Abstract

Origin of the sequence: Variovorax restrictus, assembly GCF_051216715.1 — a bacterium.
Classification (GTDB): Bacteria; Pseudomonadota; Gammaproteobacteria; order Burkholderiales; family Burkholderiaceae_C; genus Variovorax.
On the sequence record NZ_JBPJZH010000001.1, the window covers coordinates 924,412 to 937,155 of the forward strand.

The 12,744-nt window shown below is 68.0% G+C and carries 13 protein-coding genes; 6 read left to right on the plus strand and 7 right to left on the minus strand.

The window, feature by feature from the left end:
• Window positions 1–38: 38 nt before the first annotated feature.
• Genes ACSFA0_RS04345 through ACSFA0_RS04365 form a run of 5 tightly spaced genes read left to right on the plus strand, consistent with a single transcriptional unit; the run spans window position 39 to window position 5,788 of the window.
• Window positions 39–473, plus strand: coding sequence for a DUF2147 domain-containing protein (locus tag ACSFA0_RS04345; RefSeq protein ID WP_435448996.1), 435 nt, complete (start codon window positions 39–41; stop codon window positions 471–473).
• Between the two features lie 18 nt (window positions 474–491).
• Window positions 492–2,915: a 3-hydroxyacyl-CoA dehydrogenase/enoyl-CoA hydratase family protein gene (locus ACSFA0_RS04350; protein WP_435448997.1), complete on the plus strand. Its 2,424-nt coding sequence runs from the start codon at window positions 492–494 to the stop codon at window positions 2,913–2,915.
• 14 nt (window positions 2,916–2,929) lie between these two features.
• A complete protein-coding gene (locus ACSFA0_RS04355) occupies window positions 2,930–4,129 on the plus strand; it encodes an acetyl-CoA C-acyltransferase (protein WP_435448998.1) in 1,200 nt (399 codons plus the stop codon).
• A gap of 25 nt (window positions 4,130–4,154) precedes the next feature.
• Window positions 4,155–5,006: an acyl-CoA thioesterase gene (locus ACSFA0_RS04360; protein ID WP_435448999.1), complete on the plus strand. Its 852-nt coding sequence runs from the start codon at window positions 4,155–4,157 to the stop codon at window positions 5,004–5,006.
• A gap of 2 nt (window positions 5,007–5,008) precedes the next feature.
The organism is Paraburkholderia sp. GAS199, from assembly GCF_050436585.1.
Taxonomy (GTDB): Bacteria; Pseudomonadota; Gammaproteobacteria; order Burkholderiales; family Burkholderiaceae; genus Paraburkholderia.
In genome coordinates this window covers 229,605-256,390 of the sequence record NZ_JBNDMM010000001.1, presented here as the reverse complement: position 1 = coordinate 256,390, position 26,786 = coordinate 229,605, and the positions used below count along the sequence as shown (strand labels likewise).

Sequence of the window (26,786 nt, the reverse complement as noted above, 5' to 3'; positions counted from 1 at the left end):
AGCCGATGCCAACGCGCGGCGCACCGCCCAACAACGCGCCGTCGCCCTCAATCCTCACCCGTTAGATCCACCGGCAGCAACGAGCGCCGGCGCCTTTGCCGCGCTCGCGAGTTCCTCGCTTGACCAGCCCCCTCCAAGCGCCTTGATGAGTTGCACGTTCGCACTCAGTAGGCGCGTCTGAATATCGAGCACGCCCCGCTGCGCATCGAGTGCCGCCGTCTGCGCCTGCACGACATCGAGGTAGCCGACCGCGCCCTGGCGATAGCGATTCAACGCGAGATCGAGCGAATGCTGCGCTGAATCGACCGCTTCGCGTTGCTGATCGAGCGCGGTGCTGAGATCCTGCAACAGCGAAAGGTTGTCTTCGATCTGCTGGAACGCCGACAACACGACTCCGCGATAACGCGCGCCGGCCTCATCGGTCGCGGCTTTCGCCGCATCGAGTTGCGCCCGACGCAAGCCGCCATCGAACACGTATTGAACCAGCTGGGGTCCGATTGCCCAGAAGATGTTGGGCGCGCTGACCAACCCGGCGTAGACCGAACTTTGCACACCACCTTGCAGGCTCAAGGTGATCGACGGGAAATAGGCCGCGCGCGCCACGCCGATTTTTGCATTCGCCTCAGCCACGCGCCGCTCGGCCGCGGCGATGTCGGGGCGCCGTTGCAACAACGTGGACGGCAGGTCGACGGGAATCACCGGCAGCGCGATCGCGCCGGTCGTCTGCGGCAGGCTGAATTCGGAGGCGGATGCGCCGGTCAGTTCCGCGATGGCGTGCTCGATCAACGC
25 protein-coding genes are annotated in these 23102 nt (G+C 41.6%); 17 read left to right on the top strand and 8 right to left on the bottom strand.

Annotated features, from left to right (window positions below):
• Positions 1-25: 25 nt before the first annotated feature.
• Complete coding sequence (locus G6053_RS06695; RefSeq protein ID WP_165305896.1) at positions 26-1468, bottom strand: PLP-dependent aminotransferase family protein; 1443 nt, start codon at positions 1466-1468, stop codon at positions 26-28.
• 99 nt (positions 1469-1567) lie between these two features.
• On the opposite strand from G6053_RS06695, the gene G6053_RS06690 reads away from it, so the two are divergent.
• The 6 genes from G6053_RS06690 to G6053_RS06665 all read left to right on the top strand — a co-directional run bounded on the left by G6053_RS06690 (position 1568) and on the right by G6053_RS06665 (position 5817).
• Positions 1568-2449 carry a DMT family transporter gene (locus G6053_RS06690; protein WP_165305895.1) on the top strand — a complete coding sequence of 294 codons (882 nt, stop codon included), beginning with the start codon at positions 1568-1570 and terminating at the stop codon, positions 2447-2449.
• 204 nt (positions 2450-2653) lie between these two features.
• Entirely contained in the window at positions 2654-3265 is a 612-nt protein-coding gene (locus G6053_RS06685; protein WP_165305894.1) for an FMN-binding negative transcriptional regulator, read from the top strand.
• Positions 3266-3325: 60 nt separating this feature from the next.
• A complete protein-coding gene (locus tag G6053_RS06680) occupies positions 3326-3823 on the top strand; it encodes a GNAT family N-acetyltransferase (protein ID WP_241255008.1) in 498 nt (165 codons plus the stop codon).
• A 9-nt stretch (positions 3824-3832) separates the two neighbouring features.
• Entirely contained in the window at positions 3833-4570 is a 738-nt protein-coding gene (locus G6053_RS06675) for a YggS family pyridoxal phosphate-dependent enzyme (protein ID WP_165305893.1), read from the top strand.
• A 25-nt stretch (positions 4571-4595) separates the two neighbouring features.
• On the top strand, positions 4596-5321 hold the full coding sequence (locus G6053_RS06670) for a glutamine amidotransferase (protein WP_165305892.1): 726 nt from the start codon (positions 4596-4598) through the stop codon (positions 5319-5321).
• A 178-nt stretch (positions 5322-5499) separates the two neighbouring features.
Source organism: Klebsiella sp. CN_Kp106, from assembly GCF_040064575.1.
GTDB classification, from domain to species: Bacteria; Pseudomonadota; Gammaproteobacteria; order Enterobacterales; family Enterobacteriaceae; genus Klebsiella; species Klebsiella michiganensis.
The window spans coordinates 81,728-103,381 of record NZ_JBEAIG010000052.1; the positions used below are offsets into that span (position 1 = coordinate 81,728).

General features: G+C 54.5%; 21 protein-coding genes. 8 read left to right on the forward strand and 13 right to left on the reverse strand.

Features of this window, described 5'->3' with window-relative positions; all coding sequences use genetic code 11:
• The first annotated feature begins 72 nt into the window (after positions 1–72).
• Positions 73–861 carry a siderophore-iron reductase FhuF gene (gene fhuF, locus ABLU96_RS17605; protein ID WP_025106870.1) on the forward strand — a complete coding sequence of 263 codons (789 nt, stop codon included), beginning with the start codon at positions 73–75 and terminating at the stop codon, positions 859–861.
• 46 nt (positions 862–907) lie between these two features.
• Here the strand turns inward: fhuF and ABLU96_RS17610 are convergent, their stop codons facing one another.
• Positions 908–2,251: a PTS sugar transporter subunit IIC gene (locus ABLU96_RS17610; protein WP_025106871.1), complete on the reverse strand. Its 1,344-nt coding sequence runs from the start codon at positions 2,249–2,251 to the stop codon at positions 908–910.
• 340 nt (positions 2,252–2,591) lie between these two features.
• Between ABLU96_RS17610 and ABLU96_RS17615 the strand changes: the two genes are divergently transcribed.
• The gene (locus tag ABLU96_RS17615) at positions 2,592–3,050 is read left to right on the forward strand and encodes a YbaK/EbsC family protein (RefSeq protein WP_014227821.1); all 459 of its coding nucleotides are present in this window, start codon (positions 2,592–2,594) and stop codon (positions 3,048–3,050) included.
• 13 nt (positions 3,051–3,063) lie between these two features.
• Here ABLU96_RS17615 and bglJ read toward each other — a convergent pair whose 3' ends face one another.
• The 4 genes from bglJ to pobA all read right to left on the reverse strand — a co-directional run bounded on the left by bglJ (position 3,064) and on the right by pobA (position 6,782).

A parallel-plate perfusion chamber has been used to evaluate the contribution of the adhesive membrane glycoprotein CD36 (GPIV) to platelet adhesion on type I collagen in flowing whole blood at a shear rate of 800 s-1. In one series of experiments, reconstituted normal blood (hematocrit 0.4; platelet count 1.5 x 10(5)/microL) was prepared from washed red blood cells, plasma, and washed platelets that had been incubated with Fab fragments of a monospecific polyclonal anti-CD36 antibody (50 micrograms/mL, 30 minutes, 37 degrees C). Percent surface coverage of collagen-coated coverslips using reconstituted blood with antibody-blocked platelets, as compared with paired reconstituted controls (100%), was 50% at 2 minutes, 87% at 5 minutes, and 90% at 10 minutes. Further studies were performed by perfusion of whole blood from a healthy donor of the Naka-negative phenotype, whose platelets constitutively lack CD36, over collagen-coated coverslips. In this case, percent surface coverage was 55% of normal controls at 2 minutes, 76% of controls at 5 minutes, and 72% of controls at 10 minutes. In both preparations, platelets lacking functional CD36 had a statistically significant decrease (P < .005) in adhesion after 2 minutes and 10 minutes perfusion but not at 5 minutes. These results show that functional CD36 facilitates the rapid adhesion of platelets to collagen and that this effect is seen at the earliest time points of their interaction.

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